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Married... Travel to first duty station?
Last Post 11 May 2016 01:04 PM by Rich32. 6 Replies.
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SuitcaseUser is Offline
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Suitcase

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10 May 2016 04:50 PM
    Hey, guys! Although I have just created an account, this forum has been an invaluable resource to me over the past several months. To everyone who posts here and contributes to the dialogue, thank you. It really helps. 

    Disclaimer: I have done my research on this forum, and it seems that the community here has yet to reach a consensus on the topic. I speak with my recruiter often, but he does not always know the answers to my questions and often just assures me that everything will be taken care of at Cape May. I understand that this is the case, but for my family's sake, I would like to understand as much about the coming months as possible BEFORE I ship out and this crazy adventure begins.

    Background: I am a male in my mid-twenties and am currently in the DEP with a ship date scheduled within the next few weeks. I am married and have a daughter who will be one year old by the time I ship out. I live in the western part of the United States. 

    Context: I know that I will accrue five days of leave during my 8 weeks at Cape May and that I will begin to use these days on the Saturday after graduation (i.e. my five days of leave will cover the Sat.-Wed. after graduation). It is also my understanding that travel days are provided based on mode of transportation and distance to be traveled (i.e. flying equates to one travel day, and driving equates to one day per 350 miles). I have read on this forum and elsewhere that the distance used to calculate the total number of travel days for an unmarried Seaman driving to his or her first duty station is based on the distance between Cape May and that duty station. However, there seems to be some disagreement as to whether or not the same rule applies married persons. Some are saying that if you are married, the mileage is calculated based on your home of record (i.e. where your wife and child are).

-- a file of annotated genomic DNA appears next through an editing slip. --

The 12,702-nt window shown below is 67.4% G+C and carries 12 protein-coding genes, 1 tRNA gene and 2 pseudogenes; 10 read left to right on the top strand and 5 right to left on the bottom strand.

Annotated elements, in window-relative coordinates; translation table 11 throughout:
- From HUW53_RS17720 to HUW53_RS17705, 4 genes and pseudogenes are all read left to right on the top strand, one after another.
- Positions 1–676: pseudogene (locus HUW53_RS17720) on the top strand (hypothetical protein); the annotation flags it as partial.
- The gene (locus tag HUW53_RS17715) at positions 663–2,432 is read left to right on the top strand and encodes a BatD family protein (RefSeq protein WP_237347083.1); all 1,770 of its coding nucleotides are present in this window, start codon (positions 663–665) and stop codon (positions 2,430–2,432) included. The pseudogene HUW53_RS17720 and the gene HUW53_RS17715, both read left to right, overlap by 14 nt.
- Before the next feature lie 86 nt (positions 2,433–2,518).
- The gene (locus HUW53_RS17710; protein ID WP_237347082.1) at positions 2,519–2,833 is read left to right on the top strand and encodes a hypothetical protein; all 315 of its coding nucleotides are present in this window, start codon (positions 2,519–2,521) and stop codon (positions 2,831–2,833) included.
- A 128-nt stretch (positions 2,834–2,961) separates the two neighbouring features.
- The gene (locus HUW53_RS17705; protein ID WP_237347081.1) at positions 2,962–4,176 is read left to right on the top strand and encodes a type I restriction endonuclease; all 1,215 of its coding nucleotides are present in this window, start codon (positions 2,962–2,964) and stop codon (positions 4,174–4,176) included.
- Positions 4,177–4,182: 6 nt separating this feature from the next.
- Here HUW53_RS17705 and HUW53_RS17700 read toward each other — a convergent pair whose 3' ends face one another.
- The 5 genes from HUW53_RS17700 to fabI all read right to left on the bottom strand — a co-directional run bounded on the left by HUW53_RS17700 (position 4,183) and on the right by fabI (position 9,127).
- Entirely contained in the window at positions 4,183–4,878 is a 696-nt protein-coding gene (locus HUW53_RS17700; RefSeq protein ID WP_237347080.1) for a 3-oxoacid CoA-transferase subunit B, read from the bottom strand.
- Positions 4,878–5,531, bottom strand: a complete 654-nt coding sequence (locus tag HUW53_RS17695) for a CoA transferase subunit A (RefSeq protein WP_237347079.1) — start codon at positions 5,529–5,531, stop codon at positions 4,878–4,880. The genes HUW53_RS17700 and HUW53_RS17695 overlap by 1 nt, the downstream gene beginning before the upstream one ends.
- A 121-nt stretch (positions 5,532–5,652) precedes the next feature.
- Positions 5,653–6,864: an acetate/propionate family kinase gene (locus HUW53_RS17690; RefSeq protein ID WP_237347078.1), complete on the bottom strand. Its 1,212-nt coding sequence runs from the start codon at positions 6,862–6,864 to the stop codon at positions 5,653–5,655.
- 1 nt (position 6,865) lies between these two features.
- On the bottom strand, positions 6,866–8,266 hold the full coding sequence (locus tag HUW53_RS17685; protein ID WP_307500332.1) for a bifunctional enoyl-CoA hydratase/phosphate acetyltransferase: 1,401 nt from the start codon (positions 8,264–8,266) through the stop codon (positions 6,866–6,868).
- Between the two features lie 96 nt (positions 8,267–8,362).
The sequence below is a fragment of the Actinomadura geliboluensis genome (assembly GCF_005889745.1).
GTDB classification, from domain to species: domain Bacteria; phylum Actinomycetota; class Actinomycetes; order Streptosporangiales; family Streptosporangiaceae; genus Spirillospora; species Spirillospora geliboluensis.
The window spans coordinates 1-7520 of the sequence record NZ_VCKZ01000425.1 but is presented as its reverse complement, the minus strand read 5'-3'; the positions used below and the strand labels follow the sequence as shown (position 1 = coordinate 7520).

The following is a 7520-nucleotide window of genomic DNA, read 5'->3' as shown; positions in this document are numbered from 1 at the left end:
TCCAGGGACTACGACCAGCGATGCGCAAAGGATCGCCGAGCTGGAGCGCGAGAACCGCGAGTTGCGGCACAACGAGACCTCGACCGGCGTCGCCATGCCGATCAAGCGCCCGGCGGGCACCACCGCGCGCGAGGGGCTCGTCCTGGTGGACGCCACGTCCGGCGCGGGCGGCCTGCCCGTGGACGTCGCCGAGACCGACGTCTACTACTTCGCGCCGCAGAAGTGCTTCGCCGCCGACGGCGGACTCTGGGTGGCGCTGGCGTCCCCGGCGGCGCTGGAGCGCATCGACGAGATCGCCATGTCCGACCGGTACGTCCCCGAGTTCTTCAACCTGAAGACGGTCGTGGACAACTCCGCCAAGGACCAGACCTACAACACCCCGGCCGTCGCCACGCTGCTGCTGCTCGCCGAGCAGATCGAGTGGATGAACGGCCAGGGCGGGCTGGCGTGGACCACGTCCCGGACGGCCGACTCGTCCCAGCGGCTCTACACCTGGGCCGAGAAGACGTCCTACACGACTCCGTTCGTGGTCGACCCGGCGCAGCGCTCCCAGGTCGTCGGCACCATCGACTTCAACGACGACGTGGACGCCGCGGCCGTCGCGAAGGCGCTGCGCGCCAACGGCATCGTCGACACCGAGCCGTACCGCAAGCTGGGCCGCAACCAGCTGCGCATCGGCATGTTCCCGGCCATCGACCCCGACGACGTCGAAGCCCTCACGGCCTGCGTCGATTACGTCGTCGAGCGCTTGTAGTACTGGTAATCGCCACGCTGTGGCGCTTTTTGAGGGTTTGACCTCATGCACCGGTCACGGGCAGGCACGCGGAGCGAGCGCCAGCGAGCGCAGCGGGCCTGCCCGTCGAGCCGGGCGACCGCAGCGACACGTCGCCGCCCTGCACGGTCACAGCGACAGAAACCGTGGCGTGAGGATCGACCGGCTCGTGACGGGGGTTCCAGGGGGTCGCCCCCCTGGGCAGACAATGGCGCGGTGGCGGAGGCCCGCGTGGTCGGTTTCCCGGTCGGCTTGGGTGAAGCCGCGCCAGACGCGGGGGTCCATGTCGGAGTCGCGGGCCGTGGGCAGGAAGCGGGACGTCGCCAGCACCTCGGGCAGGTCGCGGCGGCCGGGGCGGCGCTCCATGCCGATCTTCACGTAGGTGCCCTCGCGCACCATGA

Question #1: Can anyone clarify whether the distance to a Seaman's first assignment (and, thus, the number of allotted travel days) is calculated from Cape May or from his or her home of record? I imagine it would be difficult for a single person living in the western states to relocate to an east coast duty station in the allotted five days of leave. I can only assume that it would even more difficult to move a family (especially a baby) across country in that amount of time, and I wouldn't want to leave my wife to make the drive without me.